* The European Banking Authority's latest risk assessment of the European banking sector found that banks' asset quality improved, profitability remained largely stable, solvency ratios increased and operational risks grew.
* The tensions in financial markets in the last quarter of 2018 are the first of several "bumps in the road" expected as central banks move toward their pre-crisis monetary policy settings, the Bank for International Settlements said in its quarterly review. The BIS said the source of tension in the euro area was, once again, the darkening outlook around Italy's already delicate fiscal condition, while worries about a hard Brexit have shaken markets in the U.K.
* The ECB will take over direct supervision of the Irish subsidiaries of Barclays PLC and Bank of America Merrill Lynch beginning in 2019, after classifying them as significant in anticipation of the increases in their sizes following Brexit. Meanwhile, the regulator said it will no longer directly supervise Dublin-based Permanent TSB Group Holdings PLC, which has not been deemed significant for three consecutive years.
* ECB supervisor Sabine Lautenschläger said banks in the eurozone should not be allowed to utilize contingent convertible bonds, or AT1 bonds, to meet regulatory capital requirements, saying doing so would encourage banks and markets to come up with undesirable financial innovations with regard to the bonds, Reuters reported.
UK AND IRELAND
* U.K. trading and broking firm TP Icap PLC has taken legal action against London-based trading firm NEX Group Ltd. over claims that it breached a warranty of their £1.3 billion deal, The Sunday Times reported. TP Icap, the entity created after Tullett Prebon took over Icap's voice-broking business, accused Nex — the business formed from the remainder of Icap — of breaking a warranty that ensured the voice-broking business was not exposed to any significant litigation, claiming staff had "actual or potential legal claims" against it in relation to their incapacity benefits.
* London Stock Exchange Group PLC named Donald Robert as its new chairman to replace Donald Brydon, who is stepping down following a controversial boardroom dispute over the tenure of former CEO Xavier Rolet. Robert, currently chairman of Irish credit data company Experian PLC, will initially join LSE as a nonexecutive director and will become chairman in May 2019.
* Separately, LSE said it increased its stake in clearing house LCH Group Holdings Ltd. to 82.6% after acquiring an additional 14.6% from certain minority shareholders for an aggregate amount of €424.5 million.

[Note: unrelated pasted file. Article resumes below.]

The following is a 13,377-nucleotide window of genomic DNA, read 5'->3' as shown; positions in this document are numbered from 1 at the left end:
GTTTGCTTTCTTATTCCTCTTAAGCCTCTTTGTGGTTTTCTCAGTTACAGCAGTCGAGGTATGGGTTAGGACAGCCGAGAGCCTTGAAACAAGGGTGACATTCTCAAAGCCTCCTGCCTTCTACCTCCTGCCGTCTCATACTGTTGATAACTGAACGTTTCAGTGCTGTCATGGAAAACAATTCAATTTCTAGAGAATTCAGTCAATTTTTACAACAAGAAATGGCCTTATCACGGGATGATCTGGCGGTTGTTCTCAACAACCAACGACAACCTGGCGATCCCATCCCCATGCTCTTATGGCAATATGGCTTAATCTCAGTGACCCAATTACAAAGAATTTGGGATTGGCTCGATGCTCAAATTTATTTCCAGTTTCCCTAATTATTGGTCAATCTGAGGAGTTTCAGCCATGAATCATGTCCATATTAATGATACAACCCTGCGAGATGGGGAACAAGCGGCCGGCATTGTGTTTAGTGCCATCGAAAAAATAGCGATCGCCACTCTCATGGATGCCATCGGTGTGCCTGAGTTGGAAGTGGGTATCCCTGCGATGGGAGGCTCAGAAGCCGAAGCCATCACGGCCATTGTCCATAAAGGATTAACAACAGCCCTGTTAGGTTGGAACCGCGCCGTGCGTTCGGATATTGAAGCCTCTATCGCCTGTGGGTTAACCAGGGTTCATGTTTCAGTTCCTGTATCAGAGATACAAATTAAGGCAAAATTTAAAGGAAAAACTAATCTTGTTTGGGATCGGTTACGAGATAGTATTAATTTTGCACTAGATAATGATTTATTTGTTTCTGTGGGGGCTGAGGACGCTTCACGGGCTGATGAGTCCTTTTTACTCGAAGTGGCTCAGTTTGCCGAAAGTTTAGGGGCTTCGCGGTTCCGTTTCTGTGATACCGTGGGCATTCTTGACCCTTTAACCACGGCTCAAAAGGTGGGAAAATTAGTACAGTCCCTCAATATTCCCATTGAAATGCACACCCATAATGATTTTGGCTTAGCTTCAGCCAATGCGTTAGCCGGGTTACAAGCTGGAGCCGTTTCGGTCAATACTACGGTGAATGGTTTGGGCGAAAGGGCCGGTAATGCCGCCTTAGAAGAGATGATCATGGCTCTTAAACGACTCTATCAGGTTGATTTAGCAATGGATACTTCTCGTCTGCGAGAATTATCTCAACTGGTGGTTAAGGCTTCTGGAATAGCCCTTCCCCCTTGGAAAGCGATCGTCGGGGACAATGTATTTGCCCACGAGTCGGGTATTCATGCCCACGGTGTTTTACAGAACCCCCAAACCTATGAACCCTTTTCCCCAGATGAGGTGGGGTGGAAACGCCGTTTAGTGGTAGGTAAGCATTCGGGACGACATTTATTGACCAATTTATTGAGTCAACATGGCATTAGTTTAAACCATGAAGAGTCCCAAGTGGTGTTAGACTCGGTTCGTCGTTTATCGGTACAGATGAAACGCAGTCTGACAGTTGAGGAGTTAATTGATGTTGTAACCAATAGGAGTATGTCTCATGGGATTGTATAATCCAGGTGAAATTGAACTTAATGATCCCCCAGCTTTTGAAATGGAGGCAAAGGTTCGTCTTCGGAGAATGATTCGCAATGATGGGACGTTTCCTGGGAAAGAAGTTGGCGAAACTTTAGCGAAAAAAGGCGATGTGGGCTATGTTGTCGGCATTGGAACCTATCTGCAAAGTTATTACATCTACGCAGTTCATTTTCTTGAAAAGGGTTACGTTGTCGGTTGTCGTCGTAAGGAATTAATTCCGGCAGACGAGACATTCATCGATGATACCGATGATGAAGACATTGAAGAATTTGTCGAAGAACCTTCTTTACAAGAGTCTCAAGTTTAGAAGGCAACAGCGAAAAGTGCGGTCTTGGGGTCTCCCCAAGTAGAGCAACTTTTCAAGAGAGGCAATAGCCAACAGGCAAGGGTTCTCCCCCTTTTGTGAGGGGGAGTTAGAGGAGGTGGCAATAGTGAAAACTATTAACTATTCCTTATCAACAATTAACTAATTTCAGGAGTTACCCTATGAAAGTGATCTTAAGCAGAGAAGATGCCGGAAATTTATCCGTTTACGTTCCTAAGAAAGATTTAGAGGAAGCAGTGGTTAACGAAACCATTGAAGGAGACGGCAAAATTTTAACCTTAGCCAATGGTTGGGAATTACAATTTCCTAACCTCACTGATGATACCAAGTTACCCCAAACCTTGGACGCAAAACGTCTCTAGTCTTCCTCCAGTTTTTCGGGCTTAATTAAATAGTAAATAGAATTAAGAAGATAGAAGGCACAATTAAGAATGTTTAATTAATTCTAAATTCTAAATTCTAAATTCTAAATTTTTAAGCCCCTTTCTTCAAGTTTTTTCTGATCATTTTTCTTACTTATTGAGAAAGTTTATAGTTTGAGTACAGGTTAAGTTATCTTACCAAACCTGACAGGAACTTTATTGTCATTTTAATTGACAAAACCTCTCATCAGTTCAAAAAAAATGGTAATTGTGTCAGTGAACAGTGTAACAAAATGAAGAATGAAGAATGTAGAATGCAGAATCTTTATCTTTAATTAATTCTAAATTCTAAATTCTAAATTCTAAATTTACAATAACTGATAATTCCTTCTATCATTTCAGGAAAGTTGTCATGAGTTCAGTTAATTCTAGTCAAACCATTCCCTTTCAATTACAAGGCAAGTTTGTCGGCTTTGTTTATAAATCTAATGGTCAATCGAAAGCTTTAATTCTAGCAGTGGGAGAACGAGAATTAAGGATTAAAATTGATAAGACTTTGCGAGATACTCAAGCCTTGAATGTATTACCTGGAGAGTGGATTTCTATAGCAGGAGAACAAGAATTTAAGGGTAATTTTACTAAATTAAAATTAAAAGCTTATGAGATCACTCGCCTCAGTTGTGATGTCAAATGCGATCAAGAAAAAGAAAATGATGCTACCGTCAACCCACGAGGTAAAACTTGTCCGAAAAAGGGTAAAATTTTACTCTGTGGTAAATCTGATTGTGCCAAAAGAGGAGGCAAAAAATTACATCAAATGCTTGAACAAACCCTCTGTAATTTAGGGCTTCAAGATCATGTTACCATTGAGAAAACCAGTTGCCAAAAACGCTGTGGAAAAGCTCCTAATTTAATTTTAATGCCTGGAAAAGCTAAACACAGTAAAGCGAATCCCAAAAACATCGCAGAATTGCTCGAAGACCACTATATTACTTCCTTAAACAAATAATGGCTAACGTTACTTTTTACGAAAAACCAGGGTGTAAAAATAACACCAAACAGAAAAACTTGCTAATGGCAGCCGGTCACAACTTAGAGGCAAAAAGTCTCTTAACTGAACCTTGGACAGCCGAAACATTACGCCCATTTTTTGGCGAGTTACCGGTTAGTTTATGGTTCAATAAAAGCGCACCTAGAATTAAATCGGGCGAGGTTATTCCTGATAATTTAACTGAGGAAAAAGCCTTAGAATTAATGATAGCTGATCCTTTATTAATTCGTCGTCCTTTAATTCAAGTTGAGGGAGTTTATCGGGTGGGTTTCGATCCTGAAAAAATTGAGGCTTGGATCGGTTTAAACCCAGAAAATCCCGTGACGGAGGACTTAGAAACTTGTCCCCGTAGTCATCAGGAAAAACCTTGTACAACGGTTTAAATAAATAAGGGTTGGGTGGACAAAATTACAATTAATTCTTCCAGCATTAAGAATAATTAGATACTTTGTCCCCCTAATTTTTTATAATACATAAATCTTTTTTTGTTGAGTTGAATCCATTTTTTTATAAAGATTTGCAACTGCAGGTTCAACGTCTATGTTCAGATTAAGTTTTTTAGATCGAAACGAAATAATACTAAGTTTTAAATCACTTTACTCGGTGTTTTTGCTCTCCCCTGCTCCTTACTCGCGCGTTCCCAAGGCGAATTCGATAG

* AIB Group PLC named Colin Hunt as its new CEO. Hunt, who joined the group in 2016 as managing director of wholesale and institutional banking, will succeed Bernard Byrne, who is leaving in early 2019.
* Meanwhile, the European Insurance and Occupational Pensions Authority's 2018 stress test of 42 European insurers and reinsurers found that six insurance companies' capital would fall below requirements if there were a shock upward movement in interest rates, while seven companies would fall short if there were a protracted period of extremely low interest rates.
* Fitch Ratings upgraded several ratings of Royal Bank of Scotland Group PLC and certain units, citing the British banking group's improved risk profile after making progress on its ongoing restructuring and resolving major legacy matters.
* Bank of England Governor Mark Carney told the Financial Times that the regulator is weighing plans to incorporate the impact of climate change in its stress tests of U.K. banks as early as next year under its exploratory scenario.
* U.S. asset manager Legg Mason has launched an office in Dublin to ensure continuity of its services to continental European clients after Brexit, Reuters reported.
* The EBA said U.K.-based payment firms are not doing enough to prepare for a potential cliff-edge Brexit, and said the large volumes of payments business they offer through their cross-border passporting activities may face disruption, Reuters wrote.
GERMANY, SWITZERLAND AND AUSTRIA
* Austria's BAWAG Group AG will acquire 100% of Germany-based BFL Leasing GmbH from Bfl Gesellschaft Des Bürofachhandels Mit Beschränkter Haftung & Co. Kg for an undisclosed amount.
* Qatar may increase its stake in Deutsche Bank AG, Handelsblatt reported. The head of the state-owned Qatar Financial Center said it will invest in a large German financial institution; the Qatari royal family already holds a 6.1% stake in Deutsche Bank and the Qatar Investment Authority could now buy a further stake.
* Michael Baer, the great-grandson of Swiss bank founder and namesake Julius Baer, has launched his own new bank in Zurich, finews.com reported. MBaer Merchant Bank AG has received regulatory approval to operate.
* Zurich Insurance Group AG unit Zurich Insurance Plc has reached a deal with Catalina Holdings (Bermuda) Ltd. and certain of its subsidiaries to transfer its pre-2007 UK legacy employers' liability policies to Catalina, subject to approvals.
FRANCE AND BENELUX
* Dutch online brokerage BinckBank NV confirmed that it is reviewing an offer by Saxo Bank A/S to acquire all of its shares for €6.35 apiece. The Danish lender's offer values the potential deal at approximately €429 million, Bloomberg News noted. The talks are at an advanced stage, and sources told Bloomberg that a deal could be announced within weeks.
* Insurers face a total bill of between €100 million and €200 million as a result of damage insurance claims after "yellow vest" protests in France, according to Les Echos.